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Union Planters Corp. (UPC) Message Board

  • ?

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    • Good question, however, I'm not sure I have a
      real good answer for you. Here's what I would suggest.

      #1, you are wise to put it in terms of a number of
      days worth of average trading volume.

      #2, The
      WSJ puts out a piece a couple times a month showing
      short interest (1 piece covering NYSE & ASE, and the
      other on NASDAQ). These stories list most if not all
      stocks, their short interest, the number of average
      trading days volume to 'cover' those shorts, and the
      largest increases/decreases in short positions.
      it's been awhile since I've seen the WSJ pieces on
      short interest, I'm at a loss as to what would be
      considered high. Personally, I would think that anything
      much over 5 - 10 trading days to cover would be pretty
      high, but I'm sure that they get much higher than

      Hope this helps,


    • harry you damn near answered a question that i've
      been trying to find a answer too for several weeks
      LOLUME ?
      question applies not only to the banking industry but as a
      general rule of thumb
      thanx for your help

    • You hit it on the head, nuf said. Regards, Ken

    • You're right, the period of topping I referred to
      actually involved a range of $43 - $48 3/8 over a period
      of ~1 month. That's roughly where our support is,
      and considering we bottomed intraday @ $46 15/16 on
      Friday, I would say that we have at least begun our
      visitation of that support. If it is to hold, we're likely
      to 'test' it again. I suspect that 'test' would at
      least involve a return to below $48.

    • Sebanks, I see you check out the profile's to,
      have you notice the Book has gone from 20.14 to 21.61
      in the last 3 weeks. Also, as you said about the
      shorts, down from 1.7 mil(5%). Why haven't they updated
      the dividend info?

      Harry, looked at the chart
      and see what you are referring to, but looks like the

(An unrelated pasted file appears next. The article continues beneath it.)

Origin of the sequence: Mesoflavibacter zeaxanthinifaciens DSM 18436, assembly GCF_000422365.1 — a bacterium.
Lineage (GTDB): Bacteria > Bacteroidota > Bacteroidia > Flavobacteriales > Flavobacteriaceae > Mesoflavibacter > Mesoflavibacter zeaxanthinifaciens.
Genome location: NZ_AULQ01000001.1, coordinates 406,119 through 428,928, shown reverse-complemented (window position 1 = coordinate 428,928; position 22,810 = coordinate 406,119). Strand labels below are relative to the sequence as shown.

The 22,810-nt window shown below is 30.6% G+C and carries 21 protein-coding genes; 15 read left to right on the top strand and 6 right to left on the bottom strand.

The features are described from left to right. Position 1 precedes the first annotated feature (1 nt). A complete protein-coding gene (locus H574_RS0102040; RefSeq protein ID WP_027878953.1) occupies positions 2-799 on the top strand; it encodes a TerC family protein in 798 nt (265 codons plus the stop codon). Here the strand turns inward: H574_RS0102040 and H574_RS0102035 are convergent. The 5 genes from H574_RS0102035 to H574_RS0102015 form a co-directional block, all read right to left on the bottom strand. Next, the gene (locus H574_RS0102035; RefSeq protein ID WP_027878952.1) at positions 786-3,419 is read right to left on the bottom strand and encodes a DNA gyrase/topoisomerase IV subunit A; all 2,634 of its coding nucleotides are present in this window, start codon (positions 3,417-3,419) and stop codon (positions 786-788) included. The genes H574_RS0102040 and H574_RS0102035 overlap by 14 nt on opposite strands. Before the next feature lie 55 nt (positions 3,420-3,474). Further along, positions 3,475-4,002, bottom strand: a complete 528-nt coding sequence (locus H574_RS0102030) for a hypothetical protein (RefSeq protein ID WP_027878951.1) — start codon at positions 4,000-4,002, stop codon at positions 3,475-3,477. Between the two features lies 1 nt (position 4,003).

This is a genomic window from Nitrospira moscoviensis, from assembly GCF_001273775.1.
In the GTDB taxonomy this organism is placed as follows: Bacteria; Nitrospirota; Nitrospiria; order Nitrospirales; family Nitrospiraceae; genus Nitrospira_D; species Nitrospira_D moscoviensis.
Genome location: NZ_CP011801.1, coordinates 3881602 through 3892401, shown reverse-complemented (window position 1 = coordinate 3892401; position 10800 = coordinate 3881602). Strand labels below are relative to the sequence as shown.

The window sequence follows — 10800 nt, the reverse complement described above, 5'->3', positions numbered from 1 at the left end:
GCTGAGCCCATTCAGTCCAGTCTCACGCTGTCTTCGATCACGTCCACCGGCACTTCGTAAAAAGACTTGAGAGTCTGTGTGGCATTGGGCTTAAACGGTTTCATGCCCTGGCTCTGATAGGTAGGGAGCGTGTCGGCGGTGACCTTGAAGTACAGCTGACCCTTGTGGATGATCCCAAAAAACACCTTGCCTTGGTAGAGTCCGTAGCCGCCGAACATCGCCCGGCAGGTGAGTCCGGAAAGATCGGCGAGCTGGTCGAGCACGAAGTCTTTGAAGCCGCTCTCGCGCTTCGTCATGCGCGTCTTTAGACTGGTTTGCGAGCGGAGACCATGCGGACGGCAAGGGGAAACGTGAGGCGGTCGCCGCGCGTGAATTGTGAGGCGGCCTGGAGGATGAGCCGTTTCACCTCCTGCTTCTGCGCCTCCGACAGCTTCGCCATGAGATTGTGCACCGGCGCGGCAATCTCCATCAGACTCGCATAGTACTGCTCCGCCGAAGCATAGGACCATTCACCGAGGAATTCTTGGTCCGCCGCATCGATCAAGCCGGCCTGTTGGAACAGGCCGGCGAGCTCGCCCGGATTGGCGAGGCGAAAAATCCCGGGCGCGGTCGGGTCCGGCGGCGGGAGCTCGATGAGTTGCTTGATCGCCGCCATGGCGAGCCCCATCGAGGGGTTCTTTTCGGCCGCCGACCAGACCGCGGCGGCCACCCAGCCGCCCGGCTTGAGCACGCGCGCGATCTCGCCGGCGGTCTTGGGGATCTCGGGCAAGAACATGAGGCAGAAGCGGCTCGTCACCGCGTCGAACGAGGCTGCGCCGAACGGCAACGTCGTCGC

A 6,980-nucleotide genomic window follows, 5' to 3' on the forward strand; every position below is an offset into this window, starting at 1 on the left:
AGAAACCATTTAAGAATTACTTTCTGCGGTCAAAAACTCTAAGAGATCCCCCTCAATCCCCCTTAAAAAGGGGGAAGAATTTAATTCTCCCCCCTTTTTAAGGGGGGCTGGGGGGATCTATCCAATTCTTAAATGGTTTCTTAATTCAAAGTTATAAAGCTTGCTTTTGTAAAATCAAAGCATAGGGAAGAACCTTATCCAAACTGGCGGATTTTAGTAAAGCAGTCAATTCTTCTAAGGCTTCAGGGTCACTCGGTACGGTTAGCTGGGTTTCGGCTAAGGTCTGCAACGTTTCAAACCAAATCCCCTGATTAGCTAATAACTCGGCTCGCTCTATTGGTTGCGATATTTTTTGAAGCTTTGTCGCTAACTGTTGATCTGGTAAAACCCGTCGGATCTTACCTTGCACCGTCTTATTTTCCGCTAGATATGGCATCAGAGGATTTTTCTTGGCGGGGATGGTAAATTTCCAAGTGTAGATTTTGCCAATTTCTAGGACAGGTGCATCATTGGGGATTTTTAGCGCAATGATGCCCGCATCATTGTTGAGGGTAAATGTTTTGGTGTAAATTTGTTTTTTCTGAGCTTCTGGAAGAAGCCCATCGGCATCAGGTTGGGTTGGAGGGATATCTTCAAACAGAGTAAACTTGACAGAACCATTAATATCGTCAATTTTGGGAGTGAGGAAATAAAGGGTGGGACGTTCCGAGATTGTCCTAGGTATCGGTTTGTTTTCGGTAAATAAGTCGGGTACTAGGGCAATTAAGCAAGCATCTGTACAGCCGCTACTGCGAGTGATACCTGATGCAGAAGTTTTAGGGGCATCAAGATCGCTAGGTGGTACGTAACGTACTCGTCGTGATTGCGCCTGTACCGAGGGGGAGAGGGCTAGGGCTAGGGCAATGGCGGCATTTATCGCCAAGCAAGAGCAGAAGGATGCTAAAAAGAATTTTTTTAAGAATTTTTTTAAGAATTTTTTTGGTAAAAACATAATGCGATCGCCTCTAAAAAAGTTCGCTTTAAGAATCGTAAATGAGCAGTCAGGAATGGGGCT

support level is 44 - 46, I could be wrong, I can't make
      out where the dam lines stop at most of the time. You
      explained it much better then I did, thanks.


    • short interest information came from the profile section on this web site.

    • Ken: Support for stock price. From a technician's
      standpoint, prior peaks (areas of resistance) often predict
      future areas of support. In March 1997, UPC peaked
      around $46-48. Therefore, we are there. If we were to
      break below this support, we'd probably see

      Sebanks: Yes, short interest declining is a good thing!
      Thanks for pointing that out, and by the way I'd love to
      know what source you are using for that info.

      FYI, short interest has nothing to do with options.
      With stocks, we buy low and sell high (hopefully).
      Short sellers just try to it in reverse order, and
      'short interest' is a published figure of the total
      number of shares in a particular stock that have been
      sold short (ie. without already owning it), and not
      yet repurchased.

    • Hope so Underground. You know, it's hard to find
      a good support level for this stock if you look at
      the charts since UPC has been pretty much climbing
      since 96. The only prolong level I could find is 60 for
      a few months, and since we are way below that there
      is no telling, in my opinion, how low this stock
      could drop. Something has to happen pretty quick, this
      puppy is starting to hurt. Regards, Ken

    • Based on UPC closing price, a bank investment
      portfolio manager could put UPC stock in their holdings and
      get a 5.68% yield after the dividends received
      deduction - 20 basis points higher than the 30 year
      treasury!! This is common practice at many large bank
      holding companies that want a leg up in a bidding war or
      just want to make some easy money in case of a sale. I
      think that when portfolio managers see this, they will
      buy UPC.

    • Thanks for the info. Ken

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